by Anko Itosu
Ten Lessons of To-te was written
in October, 1908 by Anko Itosu, one of Gichin Funakoshi's
two most influential teachers. The following is
Tales of Okinawa's Great Masters by Shoshin Nagamine,
Translated by Patrick McCarthy.
Karate does not endeavor only
to discipline one's physique. If and when
the necessity arises to fight for a just cause,
karate provides the fortitude with which to risk
one's own life in support of that campaign.
It is not meant to be employed against a single
adversary but rather as a means of avoiding the
use of one's hands and feet in the event of a potentially
dangerous encounter with a ruffian or a villain.
The primary purpose of karate
training is to strengthen the muscles, making the
physique strong like iron and stone so that one
can use the hands and feet to approximate such weapons
as a spear or halberd. In doing so, karate
training cultivates bravery and valor in children
and it should be encouraged in our elementary schools.
Don't forget what the Duke of Wellington said after
defeating Emperor Napoleon: "The Battle of
Waterloo was won on the playing fields of Eton."
Karate cannot be adequately learned
in a short period of time. Like a sluggish
bull, regardless of how slowly it moves it will
eventually cover a thousand miles. So too,
for one who resolves to study diligently two or
three hours every day, after three or four years
of unremitting effort one's body will undergo a
great transformation, revealing the very essence
One of the most important issues
in karate is the importance of training the hands
and the feet. Therefore, one must always make use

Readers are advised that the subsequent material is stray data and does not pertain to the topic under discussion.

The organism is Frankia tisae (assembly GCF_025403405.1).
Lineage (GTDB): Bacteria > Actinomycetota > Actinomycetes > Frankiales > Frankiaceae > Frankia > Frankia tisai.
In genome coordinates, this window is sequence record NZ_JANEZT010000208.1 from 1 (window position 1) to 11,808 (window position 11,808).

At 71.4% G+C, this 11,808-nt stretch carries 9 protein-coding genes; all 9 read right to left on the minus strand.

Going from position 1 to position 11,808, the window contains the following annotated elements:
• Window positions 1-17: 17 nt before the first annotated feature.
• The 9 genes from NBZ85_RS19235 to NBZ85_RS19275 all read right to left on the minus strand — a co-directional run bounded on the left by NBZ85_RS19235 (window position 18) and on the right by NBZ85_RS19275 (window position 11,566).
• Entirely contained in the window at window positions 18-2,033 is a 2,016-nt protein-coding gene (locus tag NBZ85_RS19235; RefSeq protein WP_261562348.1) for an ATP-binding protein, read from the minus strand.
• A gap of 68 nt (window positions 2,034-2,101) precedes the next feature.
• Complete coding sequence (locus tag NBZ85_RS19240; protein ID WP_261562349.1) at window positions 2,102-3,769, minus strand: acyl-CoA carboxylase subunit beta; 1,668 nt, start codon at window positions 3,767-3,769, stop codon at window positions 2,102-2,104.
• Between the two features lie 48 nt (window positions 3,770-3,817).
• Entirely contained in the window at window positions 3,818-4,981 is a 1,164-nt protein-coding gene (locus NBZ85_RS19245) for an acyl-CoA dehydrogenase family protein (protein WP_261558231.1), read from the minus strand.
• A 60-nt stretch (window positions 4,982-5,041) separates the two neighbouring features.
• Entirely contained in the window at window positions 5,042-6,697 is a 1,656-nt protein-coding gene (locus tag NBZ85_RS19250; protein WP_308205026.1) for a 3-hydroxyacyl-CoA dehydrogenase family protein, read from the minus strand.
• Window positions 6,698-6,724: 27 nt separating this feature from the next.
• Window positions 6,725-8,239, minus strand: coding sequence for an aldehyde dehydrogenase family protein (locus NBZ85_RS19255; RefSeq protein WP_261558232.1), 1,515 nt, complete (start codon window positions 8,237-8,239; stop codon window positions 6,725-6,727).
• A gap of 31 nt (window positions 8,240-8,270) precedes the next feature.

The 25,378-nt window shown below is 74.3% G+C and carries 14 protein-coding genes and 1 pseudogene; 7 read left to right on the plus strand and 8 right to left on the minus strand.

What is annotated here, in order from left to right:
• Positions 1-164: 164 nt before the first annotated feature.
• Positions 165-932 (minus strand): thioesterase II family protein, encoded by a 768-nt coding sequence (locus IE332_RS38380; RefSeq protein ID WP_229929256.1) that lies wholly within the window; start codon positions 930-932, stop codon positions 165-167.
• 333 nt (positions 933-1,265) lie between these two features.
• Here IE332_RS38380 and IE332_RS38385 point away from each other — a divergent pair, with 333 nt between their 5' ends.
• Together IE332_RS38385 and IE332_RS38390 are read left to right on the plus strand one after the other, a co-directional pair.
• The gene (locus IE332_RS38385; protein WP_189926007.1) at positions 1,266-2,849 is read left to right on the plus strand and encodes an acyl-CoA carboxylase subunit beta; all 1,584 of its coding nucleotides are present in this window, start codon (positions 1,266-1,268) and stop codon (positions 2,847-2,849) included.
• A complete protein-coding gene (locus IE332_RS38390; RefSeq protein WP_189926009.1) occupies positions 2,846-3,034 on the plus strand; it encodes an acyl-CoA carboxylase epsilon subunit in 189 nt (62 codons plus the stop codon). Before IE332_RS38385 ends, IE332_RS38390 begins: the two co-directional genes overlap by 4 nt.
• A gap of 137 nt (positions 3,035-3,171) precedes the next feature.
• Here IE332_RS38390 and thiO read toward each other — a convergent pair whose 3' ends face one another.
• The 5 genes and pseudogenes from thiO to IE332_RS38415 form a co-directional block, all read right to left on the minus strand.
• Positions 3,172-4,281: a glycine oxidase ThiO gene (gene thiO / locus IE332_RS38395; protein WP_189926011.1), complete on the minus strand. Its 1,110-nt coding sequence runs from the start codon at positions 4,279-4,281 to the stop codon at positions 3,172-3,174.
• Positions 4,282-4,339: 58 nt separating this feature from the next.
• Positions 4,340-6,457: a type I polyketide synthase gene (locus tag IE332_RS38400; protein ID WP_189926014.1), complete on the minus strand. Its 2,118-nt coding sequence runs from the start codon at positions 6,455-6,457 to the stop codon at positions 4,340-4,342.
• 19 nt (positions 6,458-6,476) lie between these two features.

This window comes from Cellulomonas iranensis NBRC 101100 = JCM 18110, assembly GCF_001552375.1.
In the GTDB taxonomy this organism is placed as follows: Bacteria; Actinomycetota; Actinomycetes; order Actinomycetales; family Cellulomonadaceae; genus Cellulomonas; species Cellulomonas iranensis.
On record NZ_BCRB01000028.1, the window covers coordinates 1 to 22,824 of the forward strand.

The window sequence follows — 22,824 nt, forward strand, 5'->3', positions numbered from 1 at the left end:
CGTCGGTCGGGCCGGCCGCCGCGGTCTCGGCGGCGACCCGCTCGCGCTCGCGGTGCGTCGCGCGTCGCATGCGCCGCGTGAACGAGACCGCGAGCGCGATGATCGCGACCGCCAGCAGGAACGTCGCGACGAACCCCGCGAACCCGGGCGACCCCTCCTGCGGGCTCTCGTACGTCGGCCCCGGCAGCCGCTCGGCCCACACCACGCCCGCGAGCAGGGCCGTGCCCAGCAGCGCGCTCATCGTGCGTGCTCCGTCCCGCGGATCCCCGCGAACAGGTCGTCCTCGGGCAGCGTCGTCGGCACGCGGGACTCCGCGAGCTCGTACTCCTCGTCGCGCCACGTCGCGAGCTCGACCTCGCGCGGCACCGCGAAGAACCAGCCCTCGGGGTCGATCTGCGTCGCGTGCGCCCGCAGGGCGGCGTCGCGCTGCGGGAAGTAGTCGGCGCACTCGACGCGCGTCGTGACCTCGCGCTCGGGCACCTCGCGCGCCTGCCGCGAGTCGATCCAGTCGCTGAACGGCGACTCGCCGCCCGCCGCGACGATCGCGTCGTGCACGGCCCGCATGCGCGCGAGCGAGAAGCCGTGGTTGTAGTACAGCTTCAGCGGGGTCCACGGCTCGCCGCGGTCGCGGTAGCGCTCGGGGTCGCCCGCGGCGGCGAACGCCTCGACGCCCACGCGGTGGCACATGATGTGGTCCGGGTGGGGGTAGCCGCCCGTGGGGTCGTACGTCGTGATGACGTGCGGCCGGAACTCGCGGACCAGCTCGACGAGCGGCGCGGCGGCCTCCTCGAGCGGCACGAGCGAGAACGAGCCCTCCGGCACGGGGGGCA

of the makiwara in order to develop them thoroughly.
In order to do this effectively, lower the shoulders,
open the lungs, focus your energy, firmly grip the
ground to root your posture, and sink your ki
, forcing it into your tanden .
Following this procedure, perform one to two hundred
punches with each hand every day.
One must maintain an upright
position in the training postures of karate.
The back should be straight, loins pointing upward
with the shoulders down, while maintaining a pliable
power in your legs. Relax and bring together
the upper and lower parts of the body with the
ki force focused in your tanden
Handed down by word of mouth,
karate is comprised of a myriad of techniques and
corresponding meanings. Resolve to independently
explore the context of these techniques, observing
the principles of torite (theory of usage),
and the practical applications will be more easily
In karate training one must determine
whether the interpretation of a movement is suitable
for defense or for cultivating the body.
Intensity is an important issue
in karate training. To visualize the one is
actually engaged on the battlefield during training
does much to enhance progression. Therefore,
the eyes should dispatch fierceness while lowering
the shoulders and contracting the body when delivering
a blow. Training in this spirit prepares one
for actual combat.
The amount of training must be
in proportion to one's physical reservoir of strength
and conditioning. Excessive practice is harmful
to one's body and can be recognized when the face
and eyes become red.
Participants of karate usually
enjoy a long and healthy life, thanks to the benefits
of unremitting training. Practice strengthens
muscle and bone, improves the digestive organs,
and regulates blood circulation. Therefore,
if the study of karate were introduced into our
curricula from elementary school and practiced extensively
we could more easily produce men of immeasurable
teachings in mind, it is my conviction that if the students
at the Shihan Chugakko (old name of Okinawa's
Teachers College) practice karate they could, after
graduation, introduce the discipline at the local levels;
namely to elementary schools. In this way karate
could be disseminated throughout the entire nation and
not only benefit people in general but also serve as
an enormous asset to our military forces.